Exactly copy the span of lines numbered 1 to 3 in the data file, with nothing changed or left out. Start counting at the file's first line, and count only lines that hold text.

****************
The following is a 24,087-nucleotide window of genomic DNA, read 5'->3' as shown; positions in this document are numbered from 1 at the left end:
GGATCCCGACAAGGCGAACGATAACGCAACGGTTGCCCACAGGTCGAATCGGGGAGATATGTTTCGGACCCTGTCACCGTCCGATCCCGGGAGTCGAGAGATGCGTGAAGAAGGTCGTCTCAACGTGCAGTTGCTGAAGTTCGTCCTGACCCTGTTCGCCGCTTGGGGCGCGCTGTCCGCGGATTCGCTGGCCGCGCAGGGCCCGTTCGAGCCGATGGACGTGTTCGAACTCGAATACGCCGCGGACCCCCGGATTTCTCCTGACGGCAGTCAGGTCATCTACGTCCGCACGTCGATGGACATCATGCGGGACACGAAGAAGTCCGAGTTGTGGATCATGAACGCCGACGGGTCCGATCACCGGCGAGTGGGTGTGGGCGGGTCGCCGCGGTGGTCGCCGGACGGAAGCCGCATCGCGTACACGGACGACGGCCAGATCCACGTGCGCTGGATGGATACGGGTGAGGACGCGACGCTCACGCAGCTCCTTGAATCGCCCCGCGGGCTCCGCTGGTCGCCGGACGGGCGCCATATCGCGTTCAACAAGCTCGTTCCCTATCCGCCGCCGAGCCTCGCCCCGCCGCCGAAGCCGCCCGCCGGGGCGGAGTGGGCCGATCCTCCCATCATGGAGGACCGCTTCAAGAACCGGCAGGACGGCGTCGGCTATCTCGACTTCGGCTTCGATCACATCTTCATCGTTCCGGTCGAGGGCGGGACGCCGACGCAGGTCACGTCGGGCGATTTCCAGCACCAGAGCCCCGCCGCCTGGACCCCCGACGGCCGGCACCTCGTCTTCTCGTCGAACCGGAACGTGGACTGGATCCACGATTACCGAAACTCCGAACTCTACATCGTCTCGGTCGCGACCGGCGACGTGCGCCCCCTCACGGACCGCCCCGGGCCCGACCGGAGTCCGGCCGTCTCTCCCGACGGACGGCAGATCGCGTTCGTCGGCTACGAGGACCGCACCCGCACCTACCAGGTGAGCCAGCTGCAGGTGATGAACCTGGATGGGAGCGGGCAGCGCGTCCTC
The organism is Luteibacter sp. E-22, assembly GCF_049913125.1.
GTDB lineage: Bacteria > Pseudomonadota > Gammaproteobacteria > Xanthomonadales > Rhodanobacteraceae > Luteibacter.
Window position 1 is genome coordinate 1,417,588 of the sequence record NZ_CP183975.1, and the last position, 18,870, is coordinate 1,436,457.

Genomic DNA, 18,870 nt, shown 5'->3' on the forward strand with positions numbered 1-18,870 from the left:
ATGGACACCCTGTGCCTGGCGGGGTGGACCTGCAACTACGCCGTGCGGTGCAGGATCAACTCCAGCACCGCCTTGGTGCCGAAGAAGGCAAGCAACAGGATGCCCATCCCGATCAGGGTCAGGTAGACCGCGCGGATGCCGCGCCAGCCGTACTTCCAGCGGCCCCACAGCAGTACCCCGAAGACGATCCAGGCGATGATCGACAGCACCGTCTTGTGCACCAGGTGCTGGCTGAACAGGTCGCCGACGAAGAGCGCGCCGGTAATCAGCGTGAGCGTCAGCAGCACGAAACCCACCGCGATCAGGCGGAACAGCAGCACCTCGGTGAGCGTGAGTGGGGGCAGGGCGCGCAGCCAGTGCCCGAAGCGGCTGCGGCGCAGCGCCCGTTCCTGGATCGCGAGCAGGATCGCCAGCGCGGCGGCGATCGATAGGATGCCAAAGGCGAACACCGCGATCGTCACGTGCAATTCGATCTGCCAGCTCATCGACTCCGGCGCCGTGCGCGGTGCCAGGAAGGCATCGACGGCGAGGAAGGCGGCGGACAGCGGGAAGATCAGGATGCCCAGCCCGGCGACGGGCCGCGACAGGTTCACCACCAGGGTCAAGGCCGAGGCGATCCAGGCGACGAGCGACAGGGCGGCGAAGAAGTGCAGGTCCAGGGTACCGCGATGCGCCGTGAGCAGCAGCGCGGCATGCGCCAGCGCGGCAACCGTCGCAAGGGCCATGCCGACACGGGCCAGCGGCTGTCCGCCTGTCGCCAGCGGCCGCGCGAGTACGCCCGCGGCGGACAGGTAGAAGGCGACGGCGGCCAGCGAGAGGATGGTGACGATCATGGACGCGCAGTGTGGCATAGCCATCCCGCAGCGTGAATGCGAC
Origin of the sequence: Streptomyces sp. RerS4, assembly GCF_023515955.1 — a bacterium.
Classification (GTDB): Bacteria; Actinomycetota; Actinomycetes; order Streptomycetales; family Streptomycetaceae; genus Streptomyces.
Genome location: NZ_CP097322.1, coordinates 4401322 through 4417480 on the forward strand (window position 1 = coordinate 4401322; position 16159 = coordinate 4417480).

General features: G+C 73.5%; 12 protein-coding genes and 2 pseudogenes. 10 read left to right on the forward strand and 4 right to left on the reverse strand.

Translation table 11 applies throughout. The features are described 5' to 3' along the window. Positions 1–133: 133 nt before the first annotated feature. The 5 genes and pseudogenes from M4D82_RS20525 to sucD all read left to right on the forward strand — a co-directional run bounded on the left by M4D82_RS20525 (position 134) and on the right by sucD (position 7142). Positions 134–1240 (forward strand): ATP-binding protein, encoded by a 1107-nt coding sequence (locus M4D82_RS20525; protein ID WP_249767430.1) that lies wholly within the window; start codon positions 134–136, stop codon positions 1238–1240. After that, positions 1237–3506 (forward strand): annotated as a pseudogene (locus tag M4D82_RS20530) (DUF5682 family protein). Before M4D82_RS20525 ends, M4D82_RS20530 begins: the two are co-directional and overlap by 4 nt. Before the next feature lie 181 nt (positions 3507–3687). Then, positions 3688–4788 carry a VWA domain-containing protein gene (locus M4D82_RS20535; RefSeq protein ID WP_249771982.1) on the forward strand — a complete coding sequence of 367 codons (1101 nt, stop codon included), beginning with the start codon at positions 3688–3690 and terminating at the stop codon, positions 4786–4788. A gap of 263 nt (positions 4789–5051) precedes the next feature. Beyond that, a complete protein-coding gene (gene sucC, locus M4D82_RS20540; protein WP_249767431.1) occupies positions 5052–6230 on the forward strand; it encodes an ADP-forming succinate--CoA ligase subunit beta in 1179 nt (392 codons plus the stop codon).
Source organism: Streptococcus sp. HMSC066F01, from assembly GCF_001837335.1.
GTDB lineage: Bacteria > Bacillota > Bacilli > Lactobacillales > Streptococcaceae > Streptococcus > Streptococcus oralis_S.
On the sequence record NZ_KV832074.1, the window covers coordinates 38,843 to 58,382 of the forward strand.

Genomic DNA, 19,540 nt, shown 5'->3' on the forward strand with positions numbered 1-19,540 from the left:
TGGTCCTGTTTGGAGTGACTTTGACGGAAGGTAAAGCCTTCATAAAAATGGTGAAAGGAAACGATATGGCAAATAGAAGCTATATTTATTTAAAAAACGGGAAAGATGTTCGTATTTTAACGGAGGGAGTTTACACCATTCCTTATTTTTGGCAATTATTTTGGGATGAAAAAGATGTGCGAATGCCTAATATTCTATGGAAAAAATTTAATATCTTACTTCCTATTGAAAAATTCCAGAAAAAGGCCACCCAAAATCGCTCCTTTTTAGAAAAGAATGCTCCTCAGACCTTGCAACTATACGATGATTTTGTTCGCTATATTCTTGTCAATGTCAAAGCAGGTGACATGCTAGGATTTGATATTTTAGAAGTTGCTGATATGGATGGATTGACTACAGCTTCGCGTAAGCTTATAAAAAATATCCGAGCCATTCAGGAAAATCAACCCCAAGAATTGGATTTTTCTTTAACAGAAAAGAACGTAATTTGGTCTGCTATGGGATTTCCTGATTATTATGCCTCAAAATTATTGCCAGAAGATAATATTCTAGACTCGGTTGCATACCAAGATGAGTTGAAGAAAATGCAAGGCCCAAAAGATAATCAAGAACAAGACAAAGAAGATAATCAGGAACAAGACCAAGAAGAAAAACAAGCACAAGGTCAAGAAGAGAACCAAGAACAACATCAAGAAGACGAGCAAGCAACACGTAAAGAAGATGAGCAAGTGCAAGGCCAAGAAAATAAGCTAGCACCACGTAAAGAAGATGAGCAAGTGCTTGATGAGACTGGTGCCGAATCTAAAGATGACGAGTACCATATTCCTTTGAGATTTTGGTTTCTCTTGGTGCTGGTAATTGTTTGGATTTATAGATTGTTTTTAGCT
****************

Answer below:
The following is a 24,087-nucleotide window of genomic DNA, read 5'->3' as shown; positions in this document are numbered from 1 at the left end:
GGATCCCGACAAGGCGAACGATAACGCAACGGTTGCCCACAGGTCGAATCGGGGAGATATGTTTCGGACCCTGTCACCGTCCGATCCCGGGAGTCGAGAGATGCGTGAAGAAGGTCGTCTCAACGTGCAGTTGCTGAAGTTCGTCCTGACCCTGTTCGCCGCTTGGGGCGCGCTGTCCGCGGATTCGCTGGCCGCGCAGGGCCCGTTCGAGCCGATGGACGTGTTCGAACTCGAATACGCCGCGGACCCCCGGATTTCTCCTGACGGCAGTCAGGTCATCTACGTCCGCACGTCGATGGACATCATGCGGGACACGAAGAAGTCCGAGTTGTGGATCATGAACGCCGACGGGTCCGATCACCGGCGAGTGGGTGTGGGCGGGTCGCCGCGGTGGTCGCCGGACGGAAGCCGCATCGCGTACACGGACGACGGCCAGATCCACGTGCGCTGGATGGATACGGGTGAGGACGCGACGCTCACGCAGCTCCTTGAATCGCCCCGCGGGCTCCGCTGGTCGCCGGACGGGCGCCATATCGCGTTCAACAAGCTCGTTCCCTATCCGCCGCCGAGCCTCGCCCCGCCGCCGAAGCCGCCCGCCGGGGCGGAGTGGGCCGATCCTCCCATCATGGAGGACCGCTTCAAGAACCGGCAGGACGGCGTCGGCTATCTCGACTTCGGCTTCGATCACATCTTCATCGTTCCGGTCGAGGGCGGGACGCCGACGCAGGTCACGTCGGGCGATTTCCAGCACCAGAGCCCCGCCGCCTGGACCCCCGACGGCCGGCACCTCGTCTTCTCGTCGAACCGGAACGTGGACTGGATCCACGATTACCGAAACTCCGAACTCTACATCGTCTCGGTCGCGACCGGCGACGTGCGCCCCCTCACGGACCGCCCCGGGCCCGACCGGAGTCCGGCCGTCTCTCCCGACGGACGGCAGATCGCGTTCGTCGGCTACGAGGACCGCACCCGCACCTACCAGGTGAGCCAGCTGCAGGTGATGAACCTGGATGGGAGCGGGCAGCGCGTCCTC
The organism is Luteibacter sp. E-22, assembly GCF_049913125.1.